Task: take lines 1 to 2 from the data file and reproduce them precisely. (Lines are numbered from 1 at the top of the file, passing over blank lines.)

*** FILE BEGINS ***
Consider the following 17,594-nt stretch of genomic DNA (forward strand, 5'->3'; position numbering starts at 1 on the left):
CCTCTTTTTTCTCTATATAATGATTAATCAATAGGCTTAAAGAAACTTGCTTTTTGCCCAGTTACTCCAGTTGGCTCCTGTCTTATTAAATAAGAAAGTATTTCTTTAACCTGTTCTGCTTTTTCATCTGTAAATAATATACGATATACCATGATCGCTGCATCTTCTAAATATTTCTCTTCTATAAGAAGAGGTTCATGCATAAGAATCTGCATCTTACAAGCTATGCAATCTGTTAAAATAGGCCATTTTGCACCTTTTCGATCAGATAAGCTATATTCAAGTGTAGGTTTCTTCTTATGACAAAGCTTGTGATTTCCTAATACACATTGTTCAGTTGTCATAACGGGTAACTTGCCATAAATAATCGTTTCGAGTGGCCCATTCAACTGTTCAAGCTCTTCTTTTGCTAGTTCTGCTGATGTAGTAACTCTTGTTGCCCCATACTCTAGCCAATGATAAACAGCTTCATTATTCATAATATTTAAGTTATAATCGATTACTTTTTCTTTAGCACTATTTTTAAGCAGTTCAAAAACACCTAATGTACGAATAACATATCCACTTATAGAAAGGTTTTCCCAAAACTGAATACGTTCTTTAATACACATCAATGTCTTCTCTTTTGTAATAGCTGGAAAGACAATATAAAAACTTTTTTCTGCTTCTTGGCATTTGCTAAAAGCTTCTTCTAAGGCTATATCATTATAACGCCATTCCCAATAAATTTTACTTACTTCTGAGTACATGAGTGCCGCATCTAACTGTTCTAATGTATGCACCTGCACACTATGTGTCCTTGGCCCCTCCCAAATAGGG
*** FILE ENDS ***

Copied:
Consider the following 17,594-nt stretch of genomic DNA (forward strand, 5'->3'; position numbering starts at 1 on the left):
CCTCTTTTTTCTCTATATAATGATTAATCAATAGGCTTAAAGAAACTTGCTTTTTGCCCAGTTACTCCAGTTGGCTCCTGTCTTATTAAATAAGAAAGTATTTCTTTAACCTGTTCTGCTTTTTCATCTGTAAATAATATACGATATACCATGATCGCTGCATCTTCTAAATATTTCTCTTCTATAAGAAGAGGTTCATGCATAAGAATCTGCATCTTACAAGCTATGCAATCTGTTAAAATAGGCCATTTTGCACCTTTTCGATCAGATAAGCTATATTCAAGTGTAGGTTTCTTCTTATGACAAAGCTTGTGATTTCCTAATACACATTGTTCAGTTGTCATAACGGGTAACTTGCCATAAATAATCGTTTCGAGTGGCCCATTCAACTGTTCAAGCTCTTCTTTTGCTAGTTCTGCTGATGTAGTAACTCTTGTTGCCCCATACTCTAGCCAATGATAAACAGCTTCATTATTCATAATATTTAAGTTATAATCGATTACTTTTTCTTTAGCACTATTTTTAAGCAGTTCAAAAACACCTAATGTACGAATAACATATCCACTTATAGAAAGGTTTTCCCAAAACTGAATACGTTCTTTAATACACATCAATGTCTTCTCTTTTGTAATAGCTGGAAAGACAATATAAAAACTTTTTTCTGCTTCTTGGCATTTGCTAAAAGCTTCTTCTAAGGCTATATCATTATAACGCCATTCCCAATAAATTTTACTTACTTCTGAGTACATGAGTGCCGCATCTAACTGTTCTAATGTATGCACCTGCACACTATGTGTCCTTGGCCCCTCCCAAATAGGG